ST 2094 Focuses on Dynamic Metadata (part 2)

By Chris Chinnock
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ST 2094 is quite flexible allowing the use of windows to do specific transforms. That means a window may be used to apply a different transform for a bright highlight or dark region of the scene. Metadata sets can also be created for several types of display targets. This allows grades to be optimized for an OLED display or LCD display with various levels of peak luminance capability, or an SDR display with a 709 gamut and 300 nits peak luminance, for example.

ST 2094 is aimed at file-based non-real-time HDR workflows, i.e. not live TV. Live TV is a more difficult use case since broadcast facilities don’t have a means of carrying metadata today. SDI transport does not specify a method. That means alternative HDR approaches, like the Hybrid Log Gamma (HLG) concept being championed by the BBC and NHK, will get some serious attention (see related coverage).

ST 2094 notes that dynamic metadata can be implemented in an IMF container. Color Remapping Information (CRI) metadata can also be included in the HEVC encoding process in the SEI message blocks. This enables a single layer HDR stream, like the new Ultra HD Blu-ray specification, to deliver metadata that can remap the color volume of the HDR content to other color volumes like 709.

SMPTE ST 2094 could be ready in early 2016 and will include details for a data structure, general representation and several flavors of color volume transforms. These are the -10, -20 and related extensions. These so called “flavors” of color volume transformation differ in their simplicity of implementation and level of control over the color rendering.

A number of papers dealt with ST 2094 and related aspects of color transforms. For example, in a presentation by Adobe’s Lars Borg, he called the two approaches being discussed in ST 2094 a “virtual master” approach. It has the main benefit of creating a single HDR grade with metadata that can be used to create HDR and SDR grades on multiple target displays. The file is editable, has no synchronization issues and requires only one archive copy (HDR plus metadata).

The trade off is that you need smart conversion at or near the target display when that display does not match the mastering display. This smart conversion can be done prior to reaching the home to create an SDR channel for example, or in the home. Smart conversion requires an HDR TV that can support dynamic metadata decoding, or a device like a set top box, AVR or gateway. These outboard products can then connect to legacy SDR TV, using the display’s EDID data to know how to use the metadata in the conversion process.

Fortunately, the transmission of the metadata does not require much bandwidth – about 300 bps, which is far less than closed captioning data at 9600 bps, noted Borg.

Jim Houston from Starwatcher Digital looked at the color primaries of 2020 vs. 709 in the CIELUV 1976 color space in his paper. He found that in general, very little change in the blue primary is needed to map between 2020 and 709, but the red and green need adjustment to fit the smaller color volume. The implications of this are that a simple RGB gamut shrinking from 2020 to 709 would significantly desaturate the blue. On the other hand, reducing only the red and green primaries can introduce hue distortions. As a result, color volume remapping is best done in a color space other than RGB.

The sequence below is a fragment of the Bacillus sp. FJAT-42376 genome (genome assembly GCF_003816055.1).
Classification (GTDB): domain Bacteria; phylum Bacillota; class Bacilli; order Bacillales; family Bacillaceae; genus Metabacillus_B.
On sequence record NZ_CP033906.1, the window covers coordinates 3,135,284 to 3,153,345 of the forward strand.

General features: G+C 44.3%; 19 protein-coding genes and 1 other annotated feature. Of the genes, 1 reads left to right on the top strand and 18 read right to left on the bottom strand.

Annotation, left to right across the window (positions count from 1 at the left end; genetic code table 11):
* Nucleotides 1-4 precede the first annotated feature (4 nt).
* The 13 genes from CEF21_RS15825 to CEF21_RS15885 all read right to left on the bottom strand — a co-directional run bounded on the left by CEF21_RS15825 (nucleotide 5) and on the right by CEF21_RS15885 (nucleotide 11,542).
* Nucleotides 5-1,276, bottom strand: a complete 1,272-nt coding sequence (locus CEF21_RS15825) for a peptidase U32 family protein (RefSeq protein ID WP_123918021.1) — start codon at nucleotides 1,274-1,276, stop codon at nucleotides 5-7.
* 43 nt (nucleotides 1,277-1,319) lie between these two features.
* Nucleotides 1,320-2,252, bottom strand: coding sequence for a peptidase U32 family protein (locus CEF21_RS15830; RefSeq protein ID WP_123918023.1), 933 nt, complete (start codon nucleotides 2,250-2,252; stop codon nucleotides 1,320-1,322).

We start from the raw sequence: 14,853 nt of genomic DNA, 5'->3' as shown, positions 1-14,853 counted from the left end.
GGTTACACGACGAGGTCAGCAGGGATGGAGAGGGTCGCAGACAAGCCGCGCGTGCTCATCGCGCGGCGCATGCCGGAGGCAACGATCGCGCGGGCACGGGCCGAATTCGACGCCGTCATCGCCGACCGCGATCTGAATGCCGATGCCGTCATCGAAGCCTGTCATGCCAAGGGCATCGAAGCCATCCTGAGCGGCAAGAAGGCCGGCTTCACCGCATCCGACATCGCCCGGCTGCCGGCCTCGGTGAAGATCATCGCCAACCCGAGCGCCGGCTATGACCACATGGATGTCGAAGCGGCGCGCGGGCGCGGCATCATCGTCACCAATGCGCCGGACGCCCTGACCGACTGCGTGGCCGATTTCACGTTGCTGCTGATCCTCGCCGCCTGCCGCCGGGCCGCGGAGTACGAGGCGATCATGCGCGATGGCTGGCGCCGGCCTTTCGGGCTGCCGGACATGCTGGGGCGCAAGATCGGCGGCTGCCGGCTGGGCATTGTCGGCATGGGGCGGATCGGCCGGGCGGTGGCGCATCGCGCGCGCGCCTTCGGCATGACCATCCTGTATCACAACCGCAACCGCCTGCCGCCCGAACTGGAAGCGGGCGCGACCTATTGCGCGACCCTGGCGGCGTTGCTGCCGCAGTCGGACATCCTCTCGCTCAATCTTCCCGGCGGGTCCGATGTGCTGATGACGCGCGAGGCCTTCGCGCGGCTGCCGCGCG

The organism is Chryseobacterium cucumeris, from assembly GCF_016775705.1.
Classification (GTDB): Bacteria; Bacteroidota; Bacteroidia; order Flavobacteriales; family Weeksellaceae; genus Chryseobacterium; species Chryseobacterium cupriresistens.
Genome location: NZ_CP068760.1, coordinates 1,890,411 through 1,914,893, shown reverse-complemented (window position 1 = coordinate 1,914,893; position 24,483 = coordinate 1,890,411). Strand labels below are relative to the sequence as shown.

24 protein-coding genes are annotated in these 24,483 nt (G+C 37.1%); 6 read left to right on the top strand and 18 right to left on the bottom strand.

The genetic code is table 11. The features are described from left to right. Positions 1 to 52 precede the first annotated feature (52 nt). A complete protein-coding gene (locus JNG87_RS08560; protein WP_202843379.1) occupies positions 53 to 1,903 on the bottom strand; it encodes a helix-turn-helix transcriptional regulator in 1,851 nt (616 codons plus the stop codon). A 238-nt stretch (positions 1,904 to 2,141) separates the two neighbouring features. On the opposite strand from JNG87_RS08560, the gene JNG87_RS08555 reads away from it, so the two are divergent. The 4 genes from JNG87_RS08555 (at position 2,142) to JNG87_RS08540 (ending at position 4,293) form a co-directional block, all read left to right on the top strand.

William Redmann from Technicolor described their Color Remapping Information (CRI) metadata process that can allow an HDR deliverable with metadata to generate an SDR grade.

Color transforms are routinely done in professional production today using 3D (RGB) Color Look Up Tables (CLUTs), but Redmann said their discussions with TV SoC providers suggested these were too complex and memory intensive for consumer electronic devices. The model he then presented seems to address these concerns. In fact, CRI has already been adopted in the HEVC edition 2 spec as a Supplemental Enhancement Information (SEI) message. This will allow an optional carriage of dynamic metadata to create the SDR grade from the HDR master. CRI along with appropriate tone mapping of the luminance, is one of the “flavors” being considered for standardization in ST 2094.

The CRI approach is shown in the figure below. The CRI metadata generation process, conducted during mastering, consists of determining the appropriate parameters for the pre- and post tone mapping 1D LUTs and the 3×3 color remapping matrix.

Redmann CRI structure

In practice, this approach falls in the reference-based numerical derivation method described above. Redmann admitted that their simplified approach was not as good compared to global optimization, but the latter result is too intensive computationally so “better” may be preferred to “best”.

To develop the CRI algorithms, Redmann used some reference material that was graded in HDR and SDR. The CRI algorithms were applied to the HDR images to generate the SDR images. These were compared to the reference SDR grade using PSNR, SSIM and DeltaE to see how faithful the conversion was. This was repeated until suitable images were obtained. Redmann showed the results of about a dozen pieces of content with half the sequences showing a DeltaE of one JND, which means they have imperceptible color changes. Human evaluation of the images was also done with favorable results.

The butterfly image below shows the original SDR grade on the left and the derived SDR grade on the right.

Redmann butterfly

Redmann concluded by noting that CRI is not only good for file-based workflows, but should be considered for real-time workflows as well.